Because, in addition to couture, Barbie has always worn an air of ambition, a trait she inherited from her creator. As a working mother, as well as an entrepreneur, her inventor Ruth Handler was a rarity in postwar America. She channelled her own frustration with domestic drudgery into Barbie’s creation. Almost from Barbie’s inception, Mattel produced career-inspired versions of the doll. In the 60s Barbie tried her hand at nursing, teaching and flight attending and in 1965 she even became an astronaut. ‘[Handler] was an iconoclast,’ says filmmaker Andrea Nevins, whose documentary on Barbie, Tiny Shoulders, is set to air on the BBC later this year. ‘She was breaking the mould. I think she was really trying to give girls an opportunity to dream.’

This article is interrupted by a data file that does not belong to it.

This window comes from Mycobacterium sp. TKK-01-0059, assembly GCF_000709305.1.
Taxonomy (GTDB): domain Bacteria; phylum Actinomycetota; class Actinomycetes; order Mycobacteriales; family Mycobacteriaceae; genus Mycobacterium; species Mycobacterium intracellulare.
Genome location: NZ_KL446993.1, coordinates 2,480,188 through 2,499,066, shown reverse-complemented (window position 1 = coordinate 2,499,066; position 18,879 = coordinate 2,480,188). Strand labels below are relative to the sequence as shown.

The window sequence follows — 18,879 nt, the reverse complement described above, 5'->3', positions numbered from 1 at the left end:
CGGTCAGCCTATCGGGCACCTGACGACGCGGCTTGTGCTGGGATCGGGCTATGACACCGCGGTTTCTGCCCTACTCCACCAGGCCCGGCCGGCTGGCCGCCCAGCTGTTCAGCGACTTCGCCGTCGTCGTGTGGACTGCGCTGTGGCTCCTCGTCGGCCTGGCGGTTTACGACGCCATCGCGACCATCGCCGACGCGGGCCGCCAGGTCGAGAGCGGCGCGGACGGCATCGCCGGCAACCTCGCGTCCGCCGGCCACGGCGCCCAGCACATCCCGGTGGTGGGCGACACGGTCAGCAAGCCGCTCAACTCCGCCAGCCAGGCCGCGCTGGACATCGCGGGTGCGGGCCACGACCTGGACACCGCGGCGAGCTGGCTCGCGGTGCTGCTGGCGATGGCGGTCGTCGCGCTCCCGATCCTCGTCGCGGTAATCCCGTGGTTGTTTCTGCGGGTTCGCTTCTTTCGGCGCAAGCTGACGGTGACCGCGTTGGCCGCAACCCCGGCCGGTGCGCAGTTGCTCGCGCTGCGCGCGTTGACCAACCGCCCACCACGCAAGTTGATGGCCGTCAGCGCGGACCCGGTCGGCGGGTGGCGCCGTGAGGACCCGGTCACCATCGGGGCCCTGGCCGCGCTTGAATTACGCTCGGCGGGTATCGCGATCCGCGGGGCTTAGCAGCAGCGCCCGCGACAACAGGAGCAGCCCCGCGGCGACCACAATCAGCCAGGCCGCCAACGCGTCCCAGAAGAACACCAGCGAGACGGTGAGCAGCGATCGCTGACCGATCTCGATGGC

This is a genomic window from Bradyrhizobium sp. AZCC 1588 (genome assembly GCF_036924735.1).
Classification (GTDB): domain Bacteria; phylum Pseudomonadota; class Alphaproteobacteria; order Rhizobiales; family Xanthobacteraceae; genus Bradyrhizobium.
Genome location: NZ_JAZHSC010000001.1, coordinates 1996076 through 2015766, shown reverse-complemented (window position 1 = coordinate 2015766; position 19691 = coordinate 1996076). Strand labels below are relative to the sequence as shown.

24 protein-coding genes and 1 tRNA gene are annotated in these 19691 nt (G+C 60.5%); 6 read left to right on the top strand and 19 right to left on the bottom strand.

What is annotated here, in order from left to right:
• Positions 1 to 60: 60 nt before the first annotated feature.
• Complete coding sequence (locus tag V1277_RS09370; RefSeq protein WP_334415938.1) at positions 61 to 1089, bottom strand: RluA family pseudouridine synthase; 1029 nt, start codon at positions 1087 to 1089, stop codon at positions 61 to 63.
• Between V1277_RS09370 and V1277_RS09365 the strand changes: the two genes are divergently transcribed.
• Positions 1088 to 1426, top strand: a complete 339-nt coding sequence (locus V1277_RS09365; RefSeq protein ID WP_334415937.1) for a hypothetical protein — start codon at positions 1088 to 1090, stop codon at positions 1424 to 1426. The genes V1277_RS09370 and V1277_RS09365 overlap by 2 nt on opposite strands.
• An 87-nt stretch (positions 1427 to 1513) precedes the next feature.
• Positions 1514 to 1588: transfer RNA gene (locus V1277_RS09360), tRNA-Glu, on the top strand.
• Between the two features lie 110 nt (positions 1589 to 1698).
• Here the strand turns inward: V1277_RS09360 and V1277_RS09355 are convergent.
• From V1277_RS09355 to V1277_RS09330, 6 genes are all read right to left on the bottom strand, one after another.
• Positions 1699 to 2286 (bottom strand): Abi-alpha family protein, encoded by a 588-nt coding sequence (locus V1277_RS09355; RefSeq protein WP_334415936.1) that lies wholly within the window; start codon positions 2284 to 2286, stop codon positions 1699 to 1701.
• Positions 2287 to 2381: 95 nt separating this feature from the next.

Which is why it’s no surprise she’s proved to be such a hit online, especially since she’s mainly selling nostalgia rather than product. Fans of the Instagram account seem predominantly to be women who no longer play with dolls but still long for a bit of Barbie in their lives.

To that end, like any fashion blogger worth her salt, Barbie has parlayed her social media success into a book deal (The Art of Barbie Style) and even a handful of commercial partnerships. In 2014 Mattel collaborated first with Karl Lagerfeld, who designed a £135 Barbie that sold out within hours. A Charlotte Olympia shoe collection, which included a pair of £735 platform sandals adorned with Barbie’s face, followed in 2016.

For younger fans, Barbie also has a presence on YouTube where she reigns as the number one girls’ brand with a series of animated ‘vlogger’ videos in which, like Zoella, she talks directly to the camera, discussing everything from baking to depression. ‘She is a role model – she’s smart, she’s funny, she’s kind and she’s relatable – and we’re seeing amazing feedback,’ says McKnight.